“Are you a King?”

“Are you a King?”


by James Paulin

Kings are expected to continue the line of succession to the throne. Queens were permitted in a minority of monarchies. Some royal families believed they were put in place by Divine providence and would keep their authority as long as the linage continued. A few of them did away with wives who could not produce a son and remarried until they were successful or resigned themselves to lack of an heir. When a prince was born the whole kingdom rejoiced. Church bells rang, there was dancing in the streets and much festivity. Today, a royal family has become cosmetic for the most part and wields little or no power yet world attention still is given to the few monarchies that still hold forth.

When kingdoms come to mind there is a certain amount of trappings that is usually associated with our thoughts. Palaces, robes, crowns of gold, coats of arms, perhaps an army are normally associated. Great amounts of real estate and subjects come with a kingdoms domain and along with these, territorial wars. Transfer of power from king to a prince when death occurred usually included a ceremonial coronation or crowning so the world would take notice and even pay homage. Music was composed; pomp and circumstance would rule the display. Lineage and succession are carefully adhered to.

Although it seems odd now, with the political advances in the world allowing more popular representation generally, God is often viewed as a deified king. A modern notion is far more encompassing and abstract. It is useful to think in terms of a spiritual kingdom as something we are associated with or not. Jesus had quite a lot to say about this kingdom of God and how to be in or out of it. He taught that it was desirable at all costs, difficult for the rich to enter, invisible, moral, and required a change of heart or true repentance to join. Indeed, to become a child of God is necessary to enjoy the peace and joyful spirit available. He even said one must believe with the openness of a little child to enter.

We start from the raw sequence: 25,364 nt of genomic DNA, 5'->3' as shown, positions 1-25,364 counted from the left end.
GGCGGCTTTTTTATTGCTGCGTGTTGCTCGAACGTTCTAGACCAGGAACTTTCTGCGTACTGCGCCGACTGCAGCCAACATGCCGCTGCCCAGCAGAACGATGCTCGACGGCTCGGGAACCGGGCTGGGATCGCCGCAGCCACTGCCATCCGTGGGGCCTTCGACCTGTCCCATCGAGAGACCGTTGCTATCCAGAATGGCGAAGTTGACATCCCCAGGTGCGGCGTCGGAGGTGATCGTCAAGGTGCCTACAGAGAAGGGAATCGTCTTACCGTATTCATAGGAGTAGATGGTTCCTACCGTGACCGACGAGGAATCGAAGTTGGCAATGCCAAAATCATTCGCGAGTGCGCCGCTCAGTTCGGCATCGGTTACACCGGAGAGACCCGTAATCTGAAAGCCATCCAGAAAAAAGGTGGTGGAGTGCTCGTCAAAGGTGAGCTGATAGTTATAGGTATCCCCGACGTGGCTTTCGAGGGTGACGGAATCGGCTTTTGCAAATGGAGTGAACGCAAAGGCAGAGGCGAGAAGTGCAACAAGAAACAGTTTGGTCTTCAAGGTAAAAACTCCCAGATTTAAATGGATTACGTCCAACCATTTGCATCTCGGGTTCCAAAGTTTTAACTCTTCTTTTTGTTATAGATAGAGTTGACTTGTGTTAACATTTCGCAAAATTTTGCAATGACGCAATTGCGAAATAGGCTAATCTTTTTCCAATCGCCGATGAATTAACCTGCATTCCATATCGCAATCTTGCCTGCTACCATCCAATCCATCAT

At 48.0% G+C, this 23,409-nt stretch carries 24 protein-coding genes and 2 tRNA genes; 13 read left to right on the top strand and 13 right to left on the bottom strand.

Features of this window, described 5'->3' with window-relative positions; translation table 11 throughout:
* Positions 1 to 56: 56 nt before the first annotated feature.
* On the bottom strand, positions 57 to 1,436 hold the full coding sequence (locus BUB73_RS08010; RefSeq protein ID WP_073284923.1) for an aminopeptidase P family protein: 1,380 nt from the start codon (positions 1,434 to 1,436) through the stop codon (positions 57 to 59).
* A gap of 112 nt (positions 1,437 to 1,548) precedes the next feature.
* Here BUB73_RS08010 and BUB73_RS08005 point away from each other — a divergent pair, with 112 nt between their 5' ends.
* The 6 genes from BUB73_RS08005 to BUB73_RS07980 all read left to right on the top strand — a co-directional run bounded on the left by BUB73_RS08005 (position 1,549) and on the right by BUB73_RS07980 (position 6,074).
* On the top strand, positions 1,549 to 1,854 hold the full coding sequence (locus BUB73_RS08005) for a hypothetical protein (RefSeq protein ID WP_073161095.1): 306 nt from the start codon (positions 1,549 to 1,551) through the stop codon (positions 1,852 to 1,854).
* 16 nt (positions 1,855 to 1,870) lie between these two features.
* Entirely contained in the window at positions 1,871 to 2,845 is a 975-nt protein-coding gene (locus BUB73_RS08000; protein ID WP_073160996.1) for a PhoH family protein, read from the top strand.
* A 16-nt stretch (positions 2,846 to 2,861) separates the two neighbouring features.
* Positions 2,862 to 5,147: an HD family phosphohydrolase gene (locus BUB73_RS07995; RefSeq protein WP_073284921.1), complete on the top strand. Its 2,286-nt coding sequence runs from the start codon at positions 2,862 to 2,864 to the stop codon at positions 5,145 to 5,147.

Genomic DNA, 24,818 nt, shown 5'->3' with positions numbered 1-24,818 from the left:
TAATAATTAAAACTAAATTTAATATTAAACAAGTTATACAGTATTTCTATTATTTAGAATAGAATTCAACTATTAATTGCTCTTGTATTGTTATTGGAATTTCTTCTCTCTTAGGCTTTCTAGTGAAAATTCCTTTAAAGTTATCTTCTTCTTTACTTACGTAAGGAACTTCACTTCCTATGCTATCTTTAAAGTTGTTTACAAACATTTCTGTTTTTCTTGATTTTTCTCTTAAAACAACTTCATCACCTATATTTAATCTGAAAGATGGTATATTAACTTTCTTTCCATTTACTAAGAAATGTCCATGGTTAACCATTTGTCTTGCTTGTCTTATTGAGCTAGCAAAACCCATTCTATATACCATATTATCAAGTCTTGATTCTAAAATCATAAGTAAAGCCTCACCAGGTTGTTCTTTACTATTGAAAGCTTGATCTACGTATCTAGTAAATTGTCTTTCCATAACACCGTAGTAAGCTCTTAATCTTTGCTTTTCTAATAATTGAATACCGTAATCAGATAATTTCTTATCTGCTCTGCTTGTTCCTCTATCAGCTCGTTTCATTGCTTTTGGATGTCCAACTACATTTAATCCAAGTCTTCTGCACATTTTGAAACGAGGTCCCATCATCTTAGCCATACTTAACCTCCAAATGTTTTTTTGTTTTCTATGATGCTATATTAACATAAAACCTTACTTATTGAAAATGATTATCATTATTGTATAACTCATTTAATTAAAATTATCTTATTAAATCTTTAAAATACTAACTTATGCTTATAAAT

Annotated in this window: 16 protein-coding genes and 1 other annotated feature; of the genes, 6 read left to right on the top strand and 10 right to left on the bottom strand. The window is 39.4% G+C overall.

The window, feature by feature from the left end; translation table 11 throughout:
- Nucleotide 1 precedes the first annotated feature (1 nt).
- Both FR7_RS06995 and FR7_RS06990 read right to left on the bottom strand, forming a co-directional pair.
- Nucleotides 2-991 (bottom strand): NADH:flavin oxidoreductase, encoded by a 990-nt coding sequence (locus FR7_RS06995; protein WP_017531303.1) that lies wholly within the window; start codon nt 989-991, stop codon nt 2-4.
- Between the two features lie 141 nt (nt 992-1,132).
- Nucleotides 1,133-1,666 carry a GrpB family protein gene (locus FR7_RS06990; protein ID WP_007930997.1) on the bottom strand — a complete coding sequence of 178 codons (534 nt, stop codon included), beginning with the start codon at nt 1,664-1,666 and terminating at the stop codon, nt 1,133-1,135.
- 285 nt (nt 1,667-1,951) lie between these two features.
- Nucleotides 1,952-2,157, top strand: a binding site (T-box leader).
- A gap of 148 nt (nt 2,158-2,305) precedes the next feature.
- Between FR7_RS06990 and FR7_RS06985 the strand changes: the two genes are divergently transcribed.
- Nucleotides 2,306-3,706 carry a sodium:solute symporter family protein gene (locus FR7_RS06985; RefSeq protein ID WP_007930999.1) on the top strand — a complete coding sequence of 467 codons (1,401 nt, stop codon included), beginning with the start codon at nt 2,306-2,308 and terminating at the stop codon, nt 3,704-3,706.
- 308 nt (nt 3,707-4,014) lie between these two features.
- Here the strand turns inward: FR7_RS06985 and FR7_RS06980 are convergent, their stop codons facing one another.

What did Jesus say about his place in the kingdom of God? He obviously was an authority on its most intimate details and endorsed it unequivocally. The answer to that question comes in an almost counterintuitive set of events. In an understated way, Jesus acknowledged he was the Son of God and the promised savior of the world. For his procession to royalty he was mounted on a donkey and hailed with waves of simple palm branches. The next day, he was accused of being a charlatan, duping the masses with lies and blasphemes. When asked if he was a king he claimed a kingdom not of this world but that he was, in fact, a king. Those who refused to see God’s might through the power of love instead of secular domination tried to eliminate him by torturing his body and crucifying it. What a pitiful attempt to usurp God’s will but, God allowed it to be to permit man’s redemption and sanctification by the one acceptable sacrifice. Then Jesus rose from the dead to sit at the right hand of the Father as choruses of angels sing “Alleluia, Alleluia, King of Kings and Lord of Lords and He shall reign forever and ever”.

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